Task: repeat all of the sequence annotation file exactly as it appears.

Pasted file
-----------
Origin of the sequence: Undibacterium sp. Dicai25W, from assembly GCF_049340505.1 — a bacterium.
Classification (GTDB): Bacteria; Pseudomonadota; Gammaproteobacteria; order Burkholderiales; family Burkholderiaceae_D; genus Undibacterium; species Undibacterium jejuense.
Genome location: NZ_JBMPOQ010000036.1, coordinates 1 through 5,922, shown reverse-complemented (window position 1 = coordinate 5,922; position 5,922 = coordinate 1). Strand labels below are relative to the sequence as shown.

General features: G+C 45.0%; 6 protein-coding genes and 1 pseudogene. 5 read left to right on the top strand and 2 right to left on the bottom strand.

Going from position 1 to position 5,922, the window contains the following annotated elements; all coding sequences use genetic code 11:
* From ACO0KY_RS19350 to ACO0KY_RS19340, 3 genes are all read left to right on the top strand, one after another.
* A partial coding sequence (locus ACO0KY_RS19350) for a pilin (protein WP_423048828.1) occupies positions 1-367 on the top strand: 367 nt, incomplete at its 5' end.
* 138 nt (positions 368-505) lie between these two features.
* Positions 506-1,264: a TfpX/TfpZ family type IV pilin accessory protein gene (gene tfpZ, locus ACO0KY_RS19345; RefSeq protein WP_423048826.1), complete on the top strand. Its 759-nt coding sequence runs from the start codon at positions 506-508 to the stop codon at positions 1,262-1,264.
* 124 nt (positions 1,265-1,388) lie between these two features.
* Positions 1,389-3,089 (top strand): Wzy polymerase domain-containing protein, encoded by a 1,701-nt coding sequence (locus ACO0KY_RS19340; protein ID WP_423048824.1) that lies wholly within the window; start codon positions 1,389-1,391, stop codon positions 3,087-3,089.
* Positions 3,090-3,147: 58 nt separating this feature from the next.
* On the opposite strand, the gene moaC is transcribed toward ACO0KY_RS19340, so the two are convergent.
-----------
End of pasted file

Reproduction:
Origin of the sequence: Undibacterium sp. Dicai25W, from assembly GCF_049340505.1 — a bacterium.
Classification (GTDB): Bacteria; Pseudomonadota; Gammaproteobacteria; order Burkholderiales; family Burkholderiaceae_D; genus Undibacterium; species Undibacterium jejuense.
Genome location: NZ_JBMPOQ010000036.1, coordinates 1 through 5,922, shown reverse-complemented (window position 1 = coordinate 5,922; position 5,922 = coordinate 1). Strand labels below are relative to the sequence as shown.

General features: G+C 45.0%; 6 protein-coding genes and 1 pseudogene. 5 read left to right on the top strand and 2 right to left on the bottom strand.

Going from position 1 to position 5,922, the window contains the following annotated elements; all coding sequences use genetic code 11:
* From ACO0KY_RS19350 to ACO0KY_RS19340, 3 genes are all read left to right on the top strand, one after another.
* A partial coding sequence (locus ACO0KY_RS19350) for a pilin (protein WP_423048828.1) occupies positions 1-367 on the top strand: 367 nt, incomplete at its 5' end.
* 138 nt (positions 368-505) lie between these two features.
* Positions 506-1,264: a TfpX/TfpZ family type IV pilin accessory protein gene (gene tfpZ, locus ACO0KY_RS19345; RefSeq protein WP_423048826.1), complete on the top strand. Its 759-nt coding sequence runs from the start codon at positions 506-508 to the stop codon at positions 1,262-1,264.
* 124 nt (positions 1,265-1,388) lie between these two features.
* Positions 1,389-3,089 (top strand): Wzy polymerase domain-containing protein, encoded by a 1,701-nt coding sequence (locus ACO0KY_RS19340; protein ID WP_423048824.1) that lies wholly within the window; start codon positions 1,389-1,391, stop codon positions 3,087-3,089.
* Positions 3,090-3,147: 58 nt separating this feature from the next.
* On the opposite strand, the gene moaC is transcribed toward ACO0KY_RS19340, so the two are convergent.